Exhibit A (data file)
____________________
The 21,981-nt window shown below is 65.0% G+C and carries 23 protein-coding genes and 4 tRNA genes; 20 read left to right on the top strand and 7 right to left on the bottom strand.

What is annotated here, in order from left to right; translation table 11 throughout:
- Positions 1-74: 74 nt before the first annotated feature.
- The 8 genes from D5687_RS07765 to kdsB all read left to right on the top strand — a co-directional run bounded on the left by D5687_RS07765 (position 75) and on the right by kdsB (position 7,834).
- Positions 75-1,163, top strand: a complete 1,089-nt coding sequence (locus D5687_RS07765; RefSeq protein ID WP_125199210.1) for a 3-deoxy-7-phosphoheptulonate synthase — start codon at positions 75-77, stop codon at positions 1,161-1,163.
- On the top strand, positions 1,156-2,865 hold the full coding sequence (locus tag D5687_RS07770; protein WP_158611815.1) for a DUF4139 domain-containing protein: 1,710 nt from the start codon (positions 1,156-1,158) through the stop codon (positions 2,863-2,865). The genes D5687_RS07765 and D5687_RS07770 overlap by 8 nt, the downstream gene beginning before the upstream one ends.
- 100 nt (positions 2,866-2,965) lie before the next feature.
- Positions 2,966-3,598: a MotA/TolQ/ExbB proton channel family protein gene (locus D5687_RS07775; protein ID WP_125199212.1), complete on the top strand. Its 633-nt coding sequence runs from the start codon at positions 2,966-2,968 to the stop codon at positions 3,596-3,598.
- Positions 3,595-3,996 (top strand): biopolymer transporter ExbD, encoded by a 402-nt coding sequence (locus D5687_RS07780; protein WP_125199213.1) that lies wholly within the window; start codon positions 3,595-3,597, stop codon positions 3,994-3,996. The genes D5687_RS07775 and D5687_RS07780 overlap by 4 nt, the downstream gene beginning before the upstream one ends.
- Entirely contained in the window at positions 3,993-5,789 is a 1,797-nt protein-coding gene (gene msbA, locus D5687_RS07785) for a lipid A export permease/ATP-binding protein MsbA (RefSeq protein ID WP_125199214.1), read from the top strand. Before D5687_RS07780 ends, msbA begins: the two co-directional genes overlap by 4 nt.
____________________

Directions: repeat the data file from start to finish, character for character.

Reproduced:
The 21,981-nt window shown below is 65.0% G+C and carries 23 protein-coding genes and 4 tRNA genes; 20 read left to right on the top strand and 7 right to left on the bottom strand.

What is annotated here, in order from left to right; translation table 11 throughout:
- Positions 1-74: 74 nt before the first annotated feature.
- The 8 genes from D5687_RS07765 to kdsB all read left to right on the top strand — a co-directional run bounded on the left by D5687_RS07765 (position 75) and on the right by kdsB (position 7,834).
- Positions 75-1,163, top strand: a complete 1,089-nt coding sequence (locus D5687_RS07765; RefSeq protein ID WP_125199210.1) for a 3-deoxy-7-phosphoheptulonate synthase — start codon at positions 75-77, stop codon at positions 1,161-1,163.
- On the top strand, positions 1,156-2,865 hold the full coding sequence (locus tag D5687_RS07770; protein WP_158611815.1) for a DUF4139 domain-containing protein: 1,710 nt from the start codon (positions 1,156-1,158) through the stop codon (positions 2,863-2,865). The genes D5687_RS07765 and D5687_RS07770 overlap by 8 nt, the downstream gene beginning before the upstream one ends.
- 100 nt (positions 2,866-2,965) lie before the next feature.
- Positions 2,966-3,598: a MotA/TolQ/ExbB proton channel family protein gene (locus D5687_RS07775; protein ID WP_125199212.1), complete on the top strand. Its 633-nt coding sequence runs from the start codon at positions 2,966-2,968 to the stop codon at positions 3,596-3,598.
- Positions 3,595-3,996 (top strand): biopolymer transporter ExbD, encoded by a 402-nt coding sequence (locus D5687_RS07780; protein WP_125199213.1) that lies wholly within the window; start codon positions 3,595-3,597, stop codon positions 3,994-3,996. The genes D5687_RS07775 and D5687_RS07780 overlap by 4 nt, the downstream gene beginning before the upstream one ends.
- Entirely contained in the window at positions 3,993-5,789 is a 1,797-nt protein-coding gene (gene msbA, locus D5687_RS07785) for a lipid A export permease/ATP-binding protein MsbA (RefSeq protein ID WP_125199214.1), read from the top strand. Before D5687_RS07780 ends, msbA begins: the two co-directional genes overlap by 4 nt.